It is 4 a.m. Tuesday. The ETL job that populates revenue data into your organization’s data warehouse fails midway through the process, and IT Help Desk contacts the on-call ETL Architect. For the next three hours or so, the on-call ETL Architect determines what caused the data-load failure, fixes the issue, and restarts/monitors the job until it successfully completes.
At 10 a.m., your organization’s executive team is holding their quarterly strategy meeting, and they’ll be using the Executive Dashboard developed by your department to review your organization’s revenue numbers. Unfortunately, the latest figures may not be available because of the failure of the ETL job that loads revenue data. Last week, a similar event occurred, and your organization’s reports and dashboards were unavailable until 3 p.m. – the prior month three similar data load failures occurred, but you can’t quite explain why they happened.
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A Data Integration/ETL Dashboard like the one below can address this problem and help Data Warehousing/Data Integration leaders manage their departments more efficiently by providing them the ability to monitor data loads.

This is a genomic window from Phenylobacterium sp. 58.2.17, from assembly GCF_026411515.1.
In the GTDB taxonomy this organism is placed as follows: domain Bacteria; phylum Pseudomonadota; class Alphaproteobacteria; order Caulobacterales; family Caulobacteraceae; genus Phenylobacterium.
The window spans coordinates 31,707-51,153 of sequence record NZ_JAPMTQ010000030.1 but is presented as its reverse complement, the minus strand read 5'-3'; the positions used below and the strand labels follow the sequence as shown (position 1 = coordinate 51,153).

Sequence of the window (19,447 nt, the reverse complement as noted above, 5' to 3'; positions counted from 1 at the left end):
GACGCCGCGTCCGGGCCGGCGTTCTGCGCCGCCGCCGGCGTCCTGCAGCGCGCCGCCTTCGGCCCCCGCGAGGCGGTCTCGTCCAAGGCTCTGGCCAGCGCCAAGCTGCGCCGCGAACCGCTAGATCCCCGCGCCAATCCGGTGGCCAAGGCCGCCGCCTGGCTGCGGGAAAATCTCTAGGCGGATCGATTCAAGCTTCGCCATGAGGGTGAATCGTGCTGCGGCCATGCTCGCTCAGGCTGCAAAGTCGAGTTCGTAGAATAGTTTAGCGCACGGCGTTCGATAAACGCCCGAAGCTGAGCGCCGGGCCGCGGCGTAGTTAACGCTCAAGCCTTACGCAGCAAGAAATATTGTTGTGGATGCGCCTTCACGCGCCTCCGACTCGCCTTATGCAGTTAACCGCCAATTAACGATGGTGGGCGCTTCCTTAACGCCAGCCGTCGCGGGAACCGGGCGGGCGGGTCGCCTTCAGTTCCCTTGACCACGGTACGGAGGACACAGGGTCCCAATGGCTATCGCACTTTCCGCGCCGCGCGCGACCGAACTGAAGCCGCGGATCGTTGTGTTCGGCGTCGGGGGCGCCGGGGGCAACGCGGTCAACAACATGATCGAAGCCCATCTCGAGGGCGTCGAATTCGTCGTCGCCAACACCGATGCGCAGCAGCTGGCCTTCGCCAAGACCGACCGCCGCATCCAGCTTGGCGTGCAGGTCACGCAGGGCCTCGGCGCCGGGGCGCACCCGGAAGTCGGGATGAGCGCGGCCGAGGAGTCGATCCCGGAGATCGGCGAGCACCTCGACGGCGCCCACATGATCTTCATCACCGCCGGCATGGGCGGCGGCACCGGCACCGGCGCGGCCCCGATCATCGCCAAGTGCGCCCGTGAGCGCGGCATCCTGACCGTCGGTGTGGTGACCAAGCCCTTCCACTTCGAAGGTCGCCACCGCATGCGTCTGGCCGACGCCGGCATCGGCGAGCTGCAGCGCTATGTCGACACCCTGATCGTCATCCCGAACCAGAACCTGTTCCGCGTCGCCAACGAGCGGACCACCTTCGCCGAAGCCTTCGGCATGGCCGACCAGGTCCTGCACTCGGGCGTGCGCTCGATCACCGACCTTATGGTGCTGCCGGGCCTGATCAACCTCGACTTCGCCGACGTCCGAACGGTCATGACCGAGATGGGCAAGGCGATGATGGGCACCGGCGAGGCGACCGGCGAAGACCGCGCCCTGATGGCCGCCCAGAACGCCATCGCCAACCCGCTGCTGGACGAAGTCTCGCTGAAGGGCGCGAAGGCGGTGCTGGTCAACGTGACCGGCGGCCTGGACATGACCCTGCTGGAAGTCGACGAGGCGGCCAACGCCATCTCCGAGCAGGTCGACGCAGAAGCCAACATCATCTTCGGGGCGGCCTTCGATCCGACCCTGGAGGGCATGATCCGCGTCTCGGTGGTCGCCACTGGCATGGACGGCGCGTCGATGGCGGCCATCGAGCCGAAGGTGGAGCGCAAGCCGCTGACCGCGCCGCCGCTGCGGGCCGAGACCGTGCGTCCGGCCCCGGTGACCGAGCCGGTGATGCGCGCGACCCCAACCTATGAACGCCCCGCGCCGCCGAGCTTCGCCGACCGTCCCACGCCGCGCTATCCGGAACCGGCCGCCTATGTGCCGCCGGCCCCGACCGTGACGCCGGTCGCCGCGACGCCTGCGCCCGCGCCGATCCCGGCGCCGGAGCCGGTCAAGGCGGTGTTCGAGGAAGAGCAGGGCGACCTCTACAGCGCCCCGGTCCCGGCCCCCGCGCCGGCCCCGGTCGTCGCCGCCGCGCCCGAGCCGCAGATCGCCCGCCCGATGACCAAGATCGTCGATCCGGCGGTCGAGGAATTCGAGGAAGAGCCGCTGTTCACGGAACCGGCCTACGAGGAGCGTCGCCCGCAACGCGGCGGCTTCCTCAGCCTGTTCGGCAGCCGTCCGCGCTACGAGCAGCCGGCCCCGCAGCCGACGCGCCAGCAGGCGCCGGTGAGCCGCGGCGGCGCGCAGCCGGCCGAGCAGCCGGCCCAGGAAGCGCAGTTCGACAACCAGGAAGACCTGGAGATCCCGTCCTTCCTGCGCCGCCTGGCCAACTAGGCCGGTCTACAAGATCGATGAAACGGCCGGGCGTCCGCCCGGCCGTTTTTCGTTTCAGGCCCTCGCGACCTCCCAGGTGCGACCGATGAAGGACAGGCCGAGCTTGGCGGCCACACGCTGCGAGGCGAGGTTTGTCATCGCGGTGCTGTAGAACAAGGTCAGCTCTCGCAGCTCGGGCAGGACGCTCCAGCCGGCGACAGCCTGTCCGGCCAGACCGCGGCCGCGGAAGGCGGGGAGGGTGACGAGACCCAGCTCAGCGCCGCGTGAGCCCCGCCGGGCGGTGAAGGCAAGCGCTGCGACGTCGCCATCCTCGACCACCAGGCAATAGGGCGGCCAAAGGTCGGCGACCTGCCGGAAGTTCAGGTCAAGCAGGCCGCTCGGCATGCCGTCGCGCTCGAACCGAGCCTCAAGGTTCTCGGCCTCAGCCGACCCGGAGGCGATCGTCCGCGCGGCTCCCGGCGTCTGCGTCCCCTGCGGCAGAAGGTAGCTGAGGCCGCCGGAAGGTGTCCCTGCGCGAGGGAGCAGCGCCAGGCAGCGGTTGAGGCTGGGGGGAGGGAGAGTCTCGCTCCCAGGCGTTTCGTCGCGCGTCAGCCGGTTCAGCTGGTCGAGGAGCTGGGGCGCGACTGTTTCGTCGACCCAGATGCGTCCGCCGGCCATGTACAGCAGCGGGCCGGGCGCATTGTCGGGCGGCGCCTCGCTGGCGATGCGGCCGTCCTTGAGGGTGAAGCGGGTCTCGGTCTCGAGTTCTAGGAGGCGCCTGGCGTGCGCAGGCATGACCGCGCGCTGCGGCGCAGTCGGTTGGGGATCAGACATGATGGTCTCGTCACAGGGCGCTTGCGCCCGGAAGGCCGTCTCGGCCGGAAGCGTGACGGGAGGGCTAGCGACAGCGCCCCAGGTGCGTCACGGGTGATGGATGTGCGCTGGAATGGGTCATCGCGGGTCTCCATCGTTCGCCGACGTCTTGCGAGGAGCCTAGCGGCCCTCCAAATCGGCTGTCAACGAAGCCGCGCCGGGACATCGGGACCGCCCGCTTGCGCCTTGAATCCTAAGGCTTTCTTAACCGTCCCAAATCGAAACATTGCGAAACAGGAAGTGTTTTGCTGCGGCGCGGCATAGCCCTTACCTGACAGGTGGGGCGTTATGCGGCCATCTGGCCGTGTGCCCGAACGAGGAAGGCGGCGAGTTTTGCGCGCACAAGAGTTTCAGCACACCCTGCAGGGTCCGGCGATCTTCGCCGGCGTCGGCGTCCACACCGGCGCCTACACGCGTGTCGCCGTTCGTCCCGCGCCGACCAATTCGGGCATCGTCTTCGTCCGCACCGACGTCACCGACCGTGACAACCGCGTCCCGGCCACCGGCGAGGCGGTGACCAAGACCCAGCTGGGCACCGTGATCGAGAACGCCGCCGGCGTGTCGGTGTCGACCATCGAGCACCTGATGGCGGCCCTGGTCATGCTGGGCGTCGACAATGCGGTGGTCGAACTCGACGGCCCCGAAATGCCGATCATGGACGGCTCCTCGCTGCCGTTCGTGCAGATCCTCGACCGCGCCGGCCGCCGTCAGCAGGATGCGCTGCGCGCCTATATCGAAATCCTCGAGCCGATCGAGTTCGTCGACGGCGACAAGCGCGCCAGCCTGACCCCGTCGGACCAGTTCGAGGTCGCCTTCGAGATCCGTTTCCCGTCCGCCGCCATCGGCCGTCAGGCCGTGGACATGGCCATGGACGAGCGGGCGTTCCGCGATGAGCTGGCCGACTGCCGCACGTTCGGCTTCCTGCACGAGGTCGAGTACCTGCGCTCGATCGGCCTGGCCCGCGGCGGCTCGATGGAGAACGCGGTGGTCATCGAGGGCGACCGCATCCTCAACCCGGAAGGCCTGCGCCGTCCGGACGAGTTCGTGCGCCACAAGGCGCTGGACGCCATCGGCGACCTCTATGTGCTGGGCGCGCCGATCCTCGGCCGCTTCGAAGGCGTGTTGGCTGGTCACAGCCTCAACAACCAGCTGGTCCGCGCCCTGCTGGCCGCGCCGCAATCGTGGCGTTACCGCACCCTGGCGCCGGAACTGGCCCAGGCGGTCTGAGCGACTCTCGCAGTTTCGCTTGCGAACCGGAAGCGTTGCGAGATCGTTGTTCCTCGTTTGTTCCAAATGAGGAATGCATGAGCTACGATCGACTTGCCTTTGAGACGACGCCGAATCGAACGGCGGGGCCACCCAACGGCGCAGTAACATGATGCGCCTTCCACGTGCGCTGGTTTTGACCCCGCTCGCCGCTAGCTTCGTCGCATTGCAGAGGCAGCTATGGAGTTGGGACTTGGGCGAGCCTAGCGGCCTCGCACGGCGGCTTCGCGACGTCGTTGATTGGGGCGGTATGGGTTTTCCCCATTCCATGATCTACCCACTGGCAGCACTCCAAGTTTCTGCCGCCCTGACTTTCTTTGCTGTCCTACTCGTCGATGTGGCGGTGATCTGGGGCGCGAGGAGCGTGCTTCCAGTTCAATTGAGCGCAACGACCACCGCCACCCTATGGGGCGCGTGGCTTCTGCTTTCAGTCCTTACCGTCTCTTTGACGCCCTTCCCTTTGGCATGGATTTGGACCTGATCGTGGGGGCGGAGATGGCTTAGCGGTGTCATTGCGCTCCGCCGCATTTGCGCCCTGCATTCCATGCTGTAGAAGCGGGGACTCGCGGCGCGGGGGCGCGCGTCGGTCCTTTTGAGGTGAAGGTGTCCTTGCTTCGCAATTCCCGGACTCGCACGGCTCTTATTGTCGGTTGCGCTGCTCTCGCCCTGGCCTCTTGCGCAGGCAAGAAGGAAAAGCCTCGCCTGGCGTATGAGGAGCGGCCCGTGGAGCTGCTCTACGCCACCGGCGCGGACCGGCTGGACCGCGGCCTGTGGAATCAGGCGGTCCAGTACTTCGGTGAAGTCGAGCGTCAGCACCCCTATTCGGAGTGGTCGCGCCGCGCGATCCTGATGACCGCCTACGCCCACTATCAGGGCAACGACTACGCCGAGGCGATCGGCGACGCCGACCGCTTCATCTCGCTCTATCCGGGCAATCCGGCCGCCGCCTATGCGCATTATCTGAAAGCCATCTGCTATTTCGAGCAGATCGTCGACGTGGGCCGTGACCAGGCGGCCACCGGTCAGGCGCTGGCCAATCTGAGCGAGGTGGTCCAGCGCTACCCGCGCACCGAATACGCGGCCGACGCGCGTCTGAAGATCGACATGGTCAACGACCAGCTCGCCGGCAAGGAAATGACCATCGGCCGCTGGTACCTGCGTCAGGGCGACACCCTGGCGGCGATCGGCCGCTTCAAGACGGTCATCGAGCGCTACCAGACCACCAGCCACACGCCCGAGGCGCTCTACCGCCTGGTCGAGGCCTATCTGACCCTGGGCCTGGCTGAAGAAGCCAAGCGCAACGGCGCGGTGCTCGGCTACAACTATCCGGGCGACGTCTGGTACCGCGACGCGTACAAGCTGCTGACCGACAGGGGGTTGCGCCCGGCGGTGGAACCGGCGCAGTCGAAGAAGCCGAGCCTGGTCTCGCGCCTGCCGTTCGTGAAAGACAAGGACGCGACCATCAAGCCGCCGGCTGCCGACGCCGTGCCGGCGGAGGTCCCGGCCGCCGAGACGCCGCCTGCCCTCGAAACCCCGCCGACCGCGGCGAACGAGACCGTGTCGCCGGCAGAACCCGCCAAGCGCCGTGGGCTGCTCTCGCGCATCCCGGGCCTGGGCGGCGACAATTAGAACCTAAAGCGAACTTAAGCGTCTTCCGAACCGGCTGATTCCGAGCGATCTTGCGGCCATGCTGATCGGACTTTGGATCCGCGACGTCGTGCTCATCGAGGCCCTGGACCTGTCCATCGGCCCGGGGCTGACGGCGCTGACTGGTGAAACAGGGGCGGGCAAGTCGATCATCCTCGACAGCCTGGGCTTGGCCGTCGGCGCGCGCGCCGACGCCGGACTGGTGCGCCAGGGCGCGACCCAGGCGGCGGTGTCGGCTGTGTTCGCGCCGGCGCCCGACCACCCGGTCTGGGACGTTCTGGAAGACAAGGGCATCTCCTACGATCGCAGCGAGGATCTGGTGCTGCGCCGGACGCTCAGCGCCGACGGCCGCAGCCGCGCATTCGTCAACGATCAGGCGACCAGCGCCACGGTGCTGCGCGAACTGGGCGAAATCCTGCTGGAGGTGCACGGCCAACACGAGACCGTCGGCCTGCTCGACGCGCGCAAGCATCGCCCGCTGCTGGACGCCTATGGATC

It provides a high-level overview of four key performance indicators (Number of Data Loads, Number of Rows Written, Average Load Time, and the amount of Data Stored), along a time period selector and trending to help leaders understand how the ETL loads are performing over time.
Data Integration/ETL Dashboard
HEX color codes used: #488A99, #FDFAF5, #D32D41, #4A4A4A, #3B5795
Icons Used: Icons8
Each section of the Data Integration/ETL dashboard consists of a key performance indicator and its trending to indicate growth. Starting with section 1, the number of Data Loads, their success rate to benchmark against an SLA (Service Level Agreement), and the number of failed data loads to provide context into how many loads are failing. The next two sections, Rows Written and Average Load Time are strategically placed next to each other because the number of rows written to a table will likely increases the load time. Since enterprise data storage is not cheap, whether in the cloud or on-premise, the last section of the Data Integration dashboard displays the amount of Data Stored into the system as part of the data loading process.
Architecture of Data Integration/ETL Dashboard
The data needed to create the reports/datasets to power the dashboard can be easily sourced from the log files generated by your Enterprise Data Integration tool(s) when the ETL jobs run. The interactive front-end dashboard can be developed by using a Business Intelligence tool like MicroStrategy or Tableau.
In a MicroStrategy environment, the Data Integration/ETL Dashboard above would serve as the landing page, created using a Report Services Document, providing a bird’s-eye view of the ETL loads. The detail/data discovery dashboard which allows the ability to drill-down and filter the data via selectors would be achieved by creating a link in the landing page to a MicroStrategy Dossier (also known as a Visual Insight Dashboard).